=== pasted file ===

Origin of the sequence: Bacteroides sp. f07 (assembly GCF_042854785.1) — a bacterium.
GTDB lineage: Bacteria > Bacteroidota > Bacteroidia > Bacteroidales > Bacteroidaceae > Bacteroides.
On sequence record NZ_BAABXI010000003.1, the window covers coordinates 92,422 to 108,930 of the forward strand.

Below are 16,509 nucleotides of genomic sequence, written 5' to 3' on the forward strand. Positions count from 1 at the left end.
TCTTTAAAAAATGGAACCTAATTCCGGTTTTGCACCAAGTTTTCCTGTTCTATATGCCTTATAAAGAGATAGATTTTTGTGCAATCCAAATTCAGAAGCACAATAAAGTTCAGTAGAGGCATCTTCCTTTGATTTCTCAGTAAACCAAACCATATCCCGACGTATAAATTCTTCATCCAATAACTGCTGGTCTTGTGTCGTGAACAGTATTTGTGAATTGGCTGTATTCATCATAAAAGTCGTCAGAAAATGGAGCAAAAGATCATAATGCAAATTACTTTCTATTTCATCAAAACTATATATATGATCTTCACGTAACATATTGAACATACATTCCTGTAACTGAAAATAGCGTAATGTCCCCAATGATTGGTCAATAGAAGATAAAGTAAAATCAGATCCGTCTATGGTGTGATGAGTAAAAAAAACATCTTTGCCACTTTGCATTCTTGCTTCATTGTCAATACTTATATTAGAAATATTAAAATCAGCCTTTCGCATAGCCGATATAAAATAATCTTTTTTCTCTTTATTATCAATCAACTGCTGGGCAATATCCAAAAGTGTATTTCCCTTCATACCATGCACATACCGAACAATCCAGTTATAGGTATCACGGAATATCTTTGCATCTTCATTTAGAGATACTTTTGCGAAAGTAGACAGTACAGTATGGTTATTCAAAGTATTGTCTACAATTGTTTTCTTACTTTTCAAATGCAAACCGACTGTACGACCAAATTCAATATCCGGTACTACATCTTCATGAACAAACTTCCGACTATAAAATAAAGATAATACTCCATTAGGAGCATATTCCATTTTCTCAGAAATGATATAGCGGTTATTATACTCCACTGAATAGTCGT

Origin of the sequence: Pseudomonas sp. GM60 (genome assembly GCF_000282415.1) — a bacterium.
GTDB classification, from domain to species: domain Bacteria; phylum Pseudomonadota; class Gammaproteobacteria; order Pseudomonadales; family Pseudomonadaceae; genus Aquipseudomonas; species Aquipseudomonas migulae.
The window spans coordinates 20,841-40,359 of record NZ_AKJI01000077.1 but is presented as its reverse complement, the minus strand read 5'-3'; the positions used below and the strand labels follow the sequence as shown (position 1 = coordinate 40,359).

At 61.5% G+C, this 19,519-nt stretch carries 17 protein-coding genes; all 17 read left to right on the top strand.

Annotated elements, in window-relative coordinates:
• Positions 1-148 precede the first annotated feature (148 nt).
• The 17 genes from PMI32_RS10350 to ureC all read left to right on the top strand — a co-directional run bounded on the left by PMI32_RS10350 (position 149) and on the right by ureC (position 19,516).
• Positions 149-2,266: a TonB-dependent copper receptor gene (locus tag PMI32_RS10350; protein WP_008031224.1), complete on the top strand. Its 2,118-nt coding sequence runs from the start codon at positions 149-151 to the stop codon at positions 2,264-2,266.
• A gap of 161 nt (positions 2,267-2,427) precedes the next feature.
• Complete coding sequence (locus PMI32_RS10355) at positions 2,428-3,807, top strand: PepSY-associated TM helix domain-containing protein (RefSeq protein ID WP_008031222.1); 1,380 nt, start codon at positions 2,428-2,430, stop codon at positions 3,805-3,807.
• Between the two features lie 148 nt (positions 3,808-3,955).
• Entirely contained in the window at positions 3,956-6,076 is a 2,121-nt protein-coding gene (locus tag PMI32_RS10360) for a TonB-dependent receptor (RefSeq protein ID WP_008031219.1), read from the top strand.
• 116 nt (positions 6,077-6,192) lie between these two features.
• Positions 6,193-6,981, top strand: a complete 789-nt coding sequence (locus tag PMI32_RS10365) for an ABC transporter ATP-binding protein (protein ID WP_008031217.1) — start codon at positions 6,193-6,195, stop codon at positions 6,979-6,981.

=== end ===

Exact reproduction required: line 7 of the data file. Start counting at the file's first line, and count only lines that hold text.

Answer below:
GTDB classification, from domain to species: domain Bacteria; phylum Pseudomonadota; class Gammaproteobacteria; order Pseudomonadales; family Pseudomonadaceae; genus Aquipseudomonas; species Aquipseudomonas migulae.